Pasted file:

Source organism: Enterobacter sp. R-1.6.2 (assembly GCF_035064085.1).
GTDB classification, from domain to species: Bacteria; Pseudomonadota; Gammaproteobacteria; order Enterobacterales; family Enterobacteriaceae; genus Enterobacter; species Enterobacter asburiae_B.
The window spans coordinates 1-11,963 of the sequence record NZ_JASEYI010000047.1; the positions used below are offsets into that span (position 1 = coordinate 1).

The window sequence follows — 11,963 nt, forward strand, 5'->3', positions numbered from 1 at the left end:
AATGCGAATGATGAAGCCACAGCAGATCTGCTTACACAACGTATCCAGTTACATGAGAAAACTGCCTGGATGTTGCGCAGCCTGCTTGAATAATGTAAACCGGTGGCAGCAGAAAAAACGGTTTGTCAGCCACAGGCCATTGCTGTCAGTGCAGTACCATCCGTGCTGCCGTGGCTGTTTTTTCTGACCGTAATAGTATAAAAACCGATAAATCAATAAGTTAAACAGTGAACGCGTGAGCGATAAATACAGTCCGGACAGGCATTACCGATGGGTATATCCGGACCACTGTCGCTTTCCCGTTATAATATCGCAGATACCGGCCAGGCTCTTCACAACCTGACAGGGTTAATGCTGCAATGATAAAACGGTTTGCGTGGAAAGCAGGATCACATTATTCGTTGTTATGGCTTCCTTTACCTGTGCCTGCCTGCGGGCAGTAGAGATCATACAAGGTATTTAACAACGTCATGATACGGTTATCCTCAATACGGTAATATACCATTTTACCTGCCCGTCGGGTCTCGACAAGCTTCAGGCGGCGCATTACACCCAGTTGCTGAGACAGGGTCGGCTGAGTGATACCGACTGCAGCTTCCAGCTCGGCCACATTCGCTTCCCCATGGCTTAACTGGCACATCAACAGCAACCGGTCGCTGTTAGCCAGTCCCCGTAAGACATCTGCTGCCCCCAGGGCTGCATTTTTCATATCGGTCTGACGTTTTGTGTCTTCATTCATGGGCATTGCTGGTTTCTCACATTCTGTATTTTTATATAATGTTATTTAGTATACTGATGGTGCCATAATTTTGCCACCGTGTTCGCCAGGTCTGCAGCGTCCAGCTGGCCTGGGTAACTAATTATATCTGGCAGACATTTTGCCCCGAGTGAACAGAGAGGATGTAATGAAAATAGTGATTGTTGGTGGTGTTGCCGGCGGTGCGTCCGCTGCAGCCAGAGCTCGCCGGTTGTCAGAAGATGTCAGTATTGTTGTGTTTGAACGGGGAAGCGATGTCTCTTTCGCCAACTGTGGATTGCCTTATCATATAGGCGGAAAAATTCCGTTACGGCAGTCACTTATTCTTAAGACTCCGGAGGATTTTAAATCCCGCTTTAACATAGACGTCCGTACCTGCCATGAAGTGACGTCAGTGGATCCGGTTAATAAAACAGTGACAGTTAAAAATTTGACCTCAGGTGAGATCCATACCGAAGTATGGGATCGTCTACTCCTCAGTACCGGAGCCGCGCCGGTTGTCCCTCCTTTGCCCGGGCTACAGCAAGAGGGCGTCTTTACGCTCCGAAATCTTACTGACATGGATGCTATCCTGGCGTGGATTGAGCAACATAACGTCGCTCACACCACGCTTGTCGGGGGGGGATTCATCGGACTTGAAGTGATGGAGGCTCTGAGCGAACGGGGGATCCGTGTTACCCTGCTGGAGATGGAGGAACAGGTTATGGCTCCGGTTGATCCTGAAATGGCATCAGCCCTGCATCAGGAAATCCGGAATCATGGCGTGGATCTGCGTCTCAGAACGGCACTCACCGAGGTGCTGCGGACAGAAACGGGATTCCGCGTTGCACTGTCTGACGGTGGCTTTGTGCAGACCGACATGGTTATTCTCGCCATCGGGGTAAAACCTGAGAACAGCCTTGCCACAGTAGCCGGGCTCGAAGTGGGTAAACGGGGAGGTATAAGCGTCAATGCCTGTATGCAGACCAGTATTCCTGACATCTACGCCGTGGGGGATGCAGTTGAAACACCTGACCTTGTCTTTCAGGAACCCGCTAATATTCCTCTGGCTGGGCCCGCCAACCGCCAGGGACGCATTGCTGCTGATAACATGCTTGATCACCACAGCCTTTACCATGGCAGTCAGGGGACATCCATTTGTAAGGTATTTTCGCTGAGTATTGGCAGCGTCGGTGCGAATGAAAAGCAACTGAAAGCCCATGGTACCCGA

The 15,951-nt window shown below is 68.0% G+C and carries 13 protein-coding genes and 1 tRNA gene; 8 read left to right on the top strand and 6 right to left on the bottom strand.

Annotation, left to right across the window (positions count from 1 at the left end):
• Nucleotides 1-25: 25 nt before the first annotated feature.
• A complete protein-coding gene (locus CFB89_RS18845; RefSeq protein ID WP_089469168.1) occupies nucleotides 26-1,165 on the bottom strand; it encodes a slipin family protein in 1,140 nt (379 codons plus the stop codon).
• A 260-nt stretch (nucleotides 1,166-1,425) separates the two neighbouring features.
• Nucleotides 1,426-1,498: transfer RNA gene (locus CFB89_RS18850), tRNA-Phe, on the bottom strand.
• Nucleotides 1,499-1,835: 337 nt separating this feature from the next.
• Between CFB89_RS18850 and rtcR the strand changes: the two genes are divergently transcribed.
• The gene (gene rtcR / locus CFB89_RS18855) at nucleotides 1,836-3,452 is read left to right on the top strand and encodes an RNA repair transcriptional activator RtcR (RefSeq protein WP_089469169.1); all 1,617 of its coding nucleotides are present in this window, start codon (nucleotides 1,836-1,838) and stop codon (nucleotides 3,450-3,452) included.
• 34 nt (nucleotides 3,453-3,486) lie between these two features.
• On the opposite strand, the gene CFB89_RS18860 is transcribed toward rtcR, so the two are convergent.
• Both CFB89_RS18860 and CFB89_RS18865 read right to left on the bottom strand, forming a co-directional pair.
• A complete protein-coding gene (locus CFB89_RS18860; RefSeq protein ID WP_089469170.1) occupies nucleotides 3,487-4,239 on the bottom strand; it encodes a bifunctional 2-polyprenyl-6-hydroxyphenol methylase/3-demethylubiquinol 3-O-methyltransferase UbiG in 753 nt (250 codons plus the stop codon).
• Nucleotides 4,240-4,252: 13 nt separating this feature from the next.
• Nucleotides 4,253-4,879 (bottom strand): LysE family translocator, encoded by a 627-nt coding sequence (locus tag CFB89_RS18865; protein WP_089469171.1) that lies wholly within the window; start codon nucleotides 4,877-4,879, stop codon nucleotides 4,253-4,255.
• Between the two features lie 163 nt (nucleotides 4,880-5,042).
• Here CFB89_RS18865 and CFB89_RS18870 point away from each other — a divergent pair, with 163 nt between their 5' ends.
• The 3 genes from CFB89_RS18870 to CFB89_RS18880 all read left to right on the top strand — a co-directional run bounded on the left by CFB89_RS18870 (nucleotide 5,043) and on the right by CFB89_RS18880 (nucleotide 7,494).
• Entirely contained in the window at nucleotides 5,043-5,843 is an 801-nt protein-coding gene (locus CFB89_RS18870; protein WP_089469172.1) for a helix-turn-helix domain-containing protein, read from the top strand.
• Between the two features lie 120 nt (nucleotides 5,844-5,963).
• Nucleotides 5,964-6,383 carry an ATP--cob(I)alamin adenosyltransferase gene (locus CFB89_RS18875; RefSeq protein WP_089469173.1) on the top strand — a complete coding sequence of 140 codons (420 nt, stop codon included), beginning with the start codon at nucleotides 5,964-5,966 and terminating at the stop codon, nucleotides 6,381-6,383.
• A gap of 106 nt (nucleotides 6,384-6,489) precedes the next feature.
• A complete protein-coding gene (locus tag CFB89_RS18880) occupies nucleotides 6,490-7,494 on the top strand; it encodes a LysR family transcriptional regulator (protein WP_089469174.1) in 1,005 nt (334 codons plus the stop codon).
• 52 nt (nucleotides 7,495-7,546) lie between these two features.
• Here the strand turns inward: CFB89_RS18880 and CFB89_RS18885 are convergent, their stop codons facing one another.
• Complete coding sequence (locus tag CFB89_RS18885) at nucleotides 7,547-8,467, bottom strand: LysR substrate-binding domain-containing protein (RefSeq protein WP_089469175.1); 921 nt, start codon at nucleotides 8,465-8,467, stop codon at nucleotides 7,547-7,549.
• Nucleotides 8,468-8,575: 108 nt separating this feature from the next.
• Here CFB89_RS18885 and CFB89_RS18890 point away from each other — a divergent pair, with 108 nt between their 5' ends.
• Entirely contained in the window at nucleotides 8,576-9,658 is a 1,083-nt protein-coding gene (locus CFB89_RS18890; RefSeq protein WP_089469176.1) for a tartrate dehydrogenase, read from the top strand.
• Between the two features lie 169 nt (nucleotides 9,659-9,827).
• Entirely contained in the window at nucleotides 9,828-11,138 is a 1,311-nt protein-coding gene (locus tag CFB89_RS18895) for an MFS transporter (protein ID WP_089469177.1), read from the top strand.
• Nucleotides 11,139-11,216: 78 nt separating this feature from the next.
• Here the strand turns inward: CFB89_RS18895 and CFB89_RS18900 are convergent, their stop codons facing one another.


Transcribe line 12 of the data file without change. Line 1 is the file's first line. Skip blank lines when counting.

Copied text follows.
• Nucleotides 1,499-1,835: 337 nt separating this feature from the next.